Why Cambridge needed another burial ground, and when and how the Mill Road site was chosen.
By the early years of the 19th century, overcrowded parish churchyards had become a serious problem in Cambridge, and a new burial ground outside the town was needed.
Increasing numbers of people came to work and live in Cambridge during the Industrial Revolution. From 1821 to 1831, the population of the parish of St Andrew the Less tripled to 6,909 and other parishes including All Saints, St Andrew the Great and Holy Trinity also saw substantial rises. By the end of the 1830s, nine of the existing churchyards were completely full, and there was little room to extend their grounds as new urban developments had been built around the churches.
In 1831, the first cholera epidemic reached England, and people worried not just about the unpleasantness of re-interring in the crowded churchyards, but also about the spread of disease. The Cambridge Chronicle urged the establishment of a new cemetery ‘without the walls of the town’ to ease the problem of overcrowding and lessen the dangers to public health, warning that graves could not currently be dug more than 2 or 3 feet deep, whereas: ‘persons dying of Cholera [should] be buried in graves from 6 to 8 feet deep’ as the disease was thought to be spread ‘by effluvia from the dead bodies’.
Cambridge Chronicle, 17th February 1832
Despite the newspaper’s appeal, little changed until 1843 when Histon Road Cemetery was built for Non-Conformists by a private, non-profit-making company. The following year, a meeting was held at the home of the Revd G Maddison. That considered the outcome of a rather similar meeting in Oxford in 1843 which had set in hand the provision of three new burial grounds there, the Holywell, Osney and St Sepulchre’s Jericho burial grounds; all subdivided into parish plots. A paper was prepared after the Maddison meeting urging action to provide additional burial grounds in Cambridge, using the 1819 Church Building Act as preferable to setting up a company. The Archdeacon of Ely convened a meeting of clergy and churchwardens in the Town Hall on 17 October 1844, and a public meeting was held on 6 November 1844. That meeting resolved to set up a General Committee for the Extension of the Parish Burial Grounds. It consisted of all the clergy and churchwardens of the relevant parishes, five Masters of Colleges and 24 named persons, both clergy and laity, with power to add to their number. Not surprisingly, it in turn set up a sub-committee which met frequently to do the detailed work.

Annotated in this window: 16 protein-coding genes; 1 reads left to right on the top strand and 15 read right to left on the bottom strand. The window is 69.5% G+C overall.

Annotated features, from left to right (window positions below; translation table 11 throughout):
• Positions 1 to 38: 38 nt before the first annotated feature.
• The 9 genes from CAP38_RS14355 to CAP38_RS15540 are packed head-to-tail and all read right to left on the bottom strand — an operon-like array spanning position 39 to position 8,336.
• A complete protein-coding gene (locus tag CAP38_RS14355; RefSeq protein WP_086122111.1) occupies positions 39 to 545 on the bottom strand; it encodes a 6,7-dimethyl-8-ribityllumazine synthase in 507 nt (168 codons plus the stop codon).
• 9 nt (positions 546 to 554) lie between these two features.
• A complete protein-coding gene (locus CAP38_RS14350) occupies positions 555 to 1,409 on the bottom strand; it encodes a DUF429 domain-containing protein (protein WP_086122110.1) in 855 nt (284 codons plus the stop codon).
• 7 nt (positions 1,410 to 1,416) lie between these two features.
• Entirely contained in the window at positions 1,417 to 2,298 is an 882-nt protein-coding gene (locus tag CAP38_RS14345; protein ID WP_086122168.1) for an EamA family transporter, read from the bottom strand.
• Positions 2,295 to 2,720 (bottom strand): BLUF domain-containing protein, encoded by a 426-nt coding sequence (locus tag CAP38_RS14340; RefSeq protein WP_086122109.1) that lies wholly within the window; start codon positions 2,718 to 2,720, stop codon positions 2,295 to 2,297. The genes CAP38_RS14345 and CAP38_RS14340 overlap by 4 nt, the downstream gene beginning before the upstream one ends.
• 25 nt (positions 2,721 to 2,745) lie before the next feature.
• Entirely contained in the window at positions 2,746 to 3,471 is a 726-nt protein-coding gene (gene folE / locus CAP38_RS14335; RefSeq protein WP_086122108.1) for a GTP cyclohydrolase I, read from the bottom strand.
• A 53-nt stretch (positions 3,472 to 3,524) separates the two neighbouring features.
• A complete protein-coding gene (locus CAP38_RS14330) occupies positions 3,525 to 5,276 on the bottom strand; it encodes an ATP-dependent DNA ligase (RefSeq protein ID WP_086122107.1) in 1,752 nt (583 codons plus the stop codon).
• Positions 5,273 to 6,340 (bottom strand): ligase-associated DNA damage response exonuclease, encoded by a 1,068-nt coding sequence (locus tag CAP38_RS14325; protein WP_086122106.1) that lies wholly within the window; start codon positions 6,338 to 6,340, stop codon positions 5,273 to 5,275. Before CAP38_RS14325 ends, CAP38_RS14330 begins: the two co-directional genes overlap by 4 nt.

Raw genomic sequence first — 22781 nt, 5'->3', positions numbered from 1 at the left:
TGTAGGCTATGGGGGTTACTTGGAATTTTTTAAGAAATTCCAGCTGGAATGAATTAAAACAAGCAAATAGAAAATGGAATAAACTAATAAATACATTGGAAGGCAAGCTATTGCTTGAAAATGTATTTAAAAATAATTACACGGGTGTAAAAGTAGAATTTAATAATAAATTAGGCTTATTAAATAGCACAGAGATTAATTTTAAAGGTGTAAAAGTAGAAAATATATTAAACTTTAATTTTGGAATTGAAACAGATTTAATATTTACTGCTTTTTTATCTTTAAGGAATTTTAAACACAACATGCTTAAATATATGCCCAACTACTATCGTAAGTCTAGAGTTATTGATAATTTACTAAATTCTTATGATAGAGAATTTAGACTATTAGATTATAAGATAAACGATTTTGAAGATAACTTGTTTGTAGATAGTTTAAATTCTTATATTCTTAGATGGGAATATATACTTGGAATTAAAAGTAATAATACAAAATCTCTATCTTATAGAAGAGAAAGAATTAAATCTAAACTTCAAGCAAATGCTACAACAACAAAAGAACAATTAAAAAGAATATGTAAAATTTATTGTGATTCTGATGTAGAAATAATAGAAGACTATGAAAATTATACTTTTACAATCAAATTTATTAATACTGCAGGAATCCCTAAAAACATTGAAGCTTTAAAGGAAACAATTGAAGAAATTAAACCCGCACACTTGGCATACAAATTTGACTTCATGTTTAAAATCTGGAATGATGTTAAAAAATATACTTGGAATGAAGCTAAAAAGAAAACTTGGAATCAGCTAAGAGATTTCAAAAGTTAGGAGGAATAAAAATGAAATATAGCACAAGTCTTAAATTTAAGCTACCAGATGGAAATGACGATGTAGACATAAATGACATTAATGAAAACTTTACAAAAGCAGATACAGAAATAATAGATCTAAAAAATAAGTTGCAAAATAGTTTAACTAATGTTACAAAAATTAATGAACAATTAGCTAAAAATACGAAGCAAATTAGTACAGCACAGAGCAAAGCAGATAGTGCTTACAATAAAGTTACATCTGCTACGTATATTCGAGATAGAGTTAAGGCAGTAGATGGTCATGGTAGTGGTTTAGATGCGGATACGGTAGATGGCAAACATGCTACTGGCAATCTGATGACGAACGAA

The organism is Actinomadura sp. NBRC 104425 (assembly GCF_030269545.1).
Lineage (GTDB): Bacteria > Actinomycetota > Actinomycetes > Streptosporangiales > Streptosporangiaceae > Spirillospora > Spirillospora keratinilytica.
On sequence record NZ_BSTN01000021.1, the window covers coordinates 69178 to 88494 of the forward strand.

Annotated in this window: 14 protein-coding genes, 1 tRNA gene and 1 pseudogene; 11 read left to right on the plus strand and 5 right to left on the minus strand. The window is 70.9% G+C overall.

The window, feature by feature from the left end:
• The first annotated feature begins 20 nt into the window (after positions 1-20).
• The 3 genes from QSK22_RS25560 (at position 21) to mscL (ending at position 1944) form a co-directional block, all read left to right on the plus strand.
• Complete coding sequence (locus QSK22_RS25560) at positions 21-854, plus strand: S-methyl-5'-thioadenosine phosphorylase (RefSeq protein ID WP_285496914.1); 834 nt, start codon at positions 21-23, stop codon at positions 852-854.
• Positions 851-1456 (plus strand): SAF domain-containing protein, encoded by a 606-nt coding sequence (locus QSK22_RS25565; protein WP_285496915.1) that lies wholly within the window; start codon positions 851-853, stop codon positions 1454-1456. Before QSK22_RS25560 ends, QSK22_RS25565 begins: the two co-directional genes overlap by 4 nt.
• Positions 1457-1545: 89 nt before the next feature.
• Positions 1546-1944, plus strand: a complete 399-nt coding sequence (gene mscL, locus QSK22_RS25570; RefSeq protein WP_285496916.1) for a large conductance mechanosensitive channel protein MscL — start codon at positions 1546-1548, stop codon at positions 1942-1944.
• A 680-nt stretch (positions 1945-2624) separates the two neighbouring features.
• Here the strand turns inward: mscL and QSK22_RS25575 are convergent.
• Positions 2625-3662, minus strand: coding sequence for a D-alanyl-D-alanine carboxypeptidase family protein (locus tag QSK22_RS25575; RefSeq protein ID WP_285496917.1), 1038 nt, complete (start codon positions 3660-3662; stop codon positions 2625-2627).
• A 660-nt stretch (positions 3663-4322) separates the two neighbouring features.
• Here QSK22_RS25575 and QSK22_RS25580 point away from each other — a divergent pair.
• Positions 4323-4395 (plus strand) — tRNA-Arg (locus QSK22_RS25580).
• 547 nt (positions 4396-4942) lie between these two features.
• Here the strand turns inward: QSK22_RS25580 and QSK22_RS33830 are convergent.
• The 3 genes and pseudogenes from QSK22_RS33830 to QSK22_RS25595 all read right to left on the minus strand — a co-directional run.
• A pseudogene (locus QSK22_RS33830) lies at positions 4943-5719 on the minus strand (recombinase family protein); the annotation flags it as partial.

With great enthusiasm and energy, the CPBGC set about raising funds and looking for suitable sites. The estimated expense of the project was £5,000, and the parishes and University colleges quickly raised contributions of £3,640, enabling plans to proceed.
Finding a site
During 1845, the Committee were keenly negotiating to buy a 6-acre parcel of land on the new Botanic Gardens site in Trumpington Road, but a price could not be agreed. In December, it was suggested they look at some land near Mill Road ‘adjoining the site of Old Barnwell Chapel’, owned by the Rev Dr Richard John Geldart of Little Billing, Northampton. Eventually an area of almost 10 acres, set back from Mill Road and surrounded by land owned by Caius and Corpus Christi College Estates, was bought for £2,146. Drainage was a problem for burials on the east of the site, so an extra rectangle of land at the north was added.
In August 1847 the land was conveyed to the Church Building Commissioners for the use of the 13 parishes of All Saints, St Andrew the Great, St Andrew the Less, St Benedict, St Botolph, St Clement, St Edward, St Mary the Great, St Mary the Less, St Michael, St Paul, Holy Sepulchre and Holy Trinity, as an extension to their burial grounds. Each of the 13 parishes was allocated an area of the cemetery based on their anticipated burial needs. Meanwhile, it was suggested that a separate burial ground be established in the north of Cambridge to provide extra burial space for the parishes of St Peter and St Giles.